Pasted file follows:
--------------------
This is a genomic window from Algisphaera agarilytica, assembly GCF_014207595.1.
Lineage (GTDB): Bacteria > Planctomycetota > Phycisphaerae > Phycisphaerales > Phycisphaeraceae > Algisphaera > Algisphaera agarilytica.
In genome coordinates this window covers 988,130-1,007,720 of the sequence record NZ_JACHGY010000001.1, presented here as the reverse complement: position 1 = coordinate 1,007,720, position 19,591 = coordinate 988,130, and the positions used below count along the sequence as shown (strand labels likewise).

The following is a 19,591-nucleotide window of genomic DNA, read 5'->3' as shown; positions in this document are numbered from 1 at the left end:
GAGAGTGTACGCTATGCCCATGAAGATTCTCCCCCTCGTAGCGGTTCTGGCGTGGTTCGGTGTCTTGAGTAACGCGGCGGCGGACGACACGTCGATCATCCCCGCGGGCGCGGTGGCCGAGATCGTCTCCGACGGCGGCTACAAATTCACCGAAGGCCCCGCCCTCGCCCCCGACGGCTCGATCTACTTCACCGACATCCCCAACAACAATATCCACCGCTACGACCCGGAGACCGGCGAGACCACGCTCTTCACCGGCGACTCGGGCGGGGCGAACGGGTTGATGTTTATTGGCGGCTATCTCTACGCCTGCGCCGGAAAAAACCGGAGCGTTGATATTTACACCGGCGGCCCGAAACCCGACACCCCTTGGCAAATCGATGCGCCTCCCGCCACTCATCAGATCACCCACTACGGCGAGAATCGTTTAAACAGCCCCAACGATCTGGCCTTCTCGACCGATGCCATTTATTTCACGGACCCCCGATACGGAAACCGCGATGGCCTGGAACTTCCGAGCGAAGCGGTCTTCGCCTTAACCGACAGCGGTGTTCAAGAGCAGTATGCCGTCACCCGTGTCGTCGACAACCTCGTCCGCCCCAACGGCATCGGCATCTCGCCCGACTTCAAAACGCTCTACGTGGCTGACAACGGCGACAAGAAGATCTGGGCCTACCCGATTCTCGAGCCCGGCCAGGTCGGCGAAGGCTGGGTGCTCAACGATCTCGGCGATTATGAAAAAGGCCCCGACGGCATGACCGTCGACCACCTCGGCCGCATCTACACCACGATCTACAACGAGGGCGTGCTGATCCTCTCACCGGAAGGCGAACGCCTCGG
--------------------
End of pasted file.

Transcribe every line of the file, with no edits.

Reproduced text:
This is a genomic window from Algisphaera agarilytica, assembly GCF_014207595.1.
Lineage (GTDB): Bacteria > Planctomycetota > Phycisphaerae > Phycisphaerales > Phycisphaeraceae > Algisphaera > Algisphaera agarilytica.
In genome coordinates this window covers 988,130-1,007,720 of the sequence record NZ_JACHGY010000001.1, presented here as the reverse complement: position 1 = coordinate 1,007,720, position 19,591 = coordinate 988,130, and the positions used below count along the sequence as shown (strand labels likewise).

The following is a 19,591-nucleotide window of genomic DNA, read 5'->3' as shown; positions in this document are numbered from 1 at the left end:
GAGAGTGTACGCTATGCCCATGAAGATTCTCCCCCTCGTAGCGGTTCTGGCGTGGTTCGGTGTCTTGAGTAACGCGGCGGCGGACGACACGTCGATCATCCCCGCGGGCGCGGTGGCCGAGATCGTCTCCGACGGCGGCTACAAATTCACCGAAGGCCCCGCCCTCGCCCCCGACGGCTCGATCTACTTCACCGACATCCCCAACAACAATATCCACCGCTACGACCCGGAGACCGGCGAGACCACGCTCTTCACCGGCGACTCGGGCGGGGCGAACGGGTTGATGTTTATTGGCGGCTATCTCTACGCCTGCGCCGGAAAAAACCGGAGCGTTGATATTTACACCGGCGGCCCGAAACCCGACACCCCTTGGCAAATCGATGCGCCTCCCGCCACTCATCAGATCACCCACTACGGCGAGAATCGTTTAAACAGCCCCAACGATCTGGCCTTCTCGACCGATGCCATTTATTTCACGGACCCCCGATACGGAAACCGCGATGGCCTGGAACTTCCGAGCGAAGCGGTCTTCGCCTTAACCGACAGCGGTGTTCAAGAGCAGTATGCCGTCACCCGTGTCGTCGACAACCTCGTCCGCCCCAACGGCATCGGCATCTCGCCCGACTTCAAAACGCTCTACGTGGCTGACAACGGCGACAAGAAGATCTGGGCCTACCCGATTCTCGAGCCCGGCCAGGTCGGCGAAGGCTGGGTGCTCAACGATCTCGGCGATTATGAAAAAGGCCCCGACGGCATGACCGTCGACCACCTCGGCCGCATCTACACCACGATCTACAACGAGGGCGTGCTGATCCTCTCACCGGAAGGCGAACGCCTCGG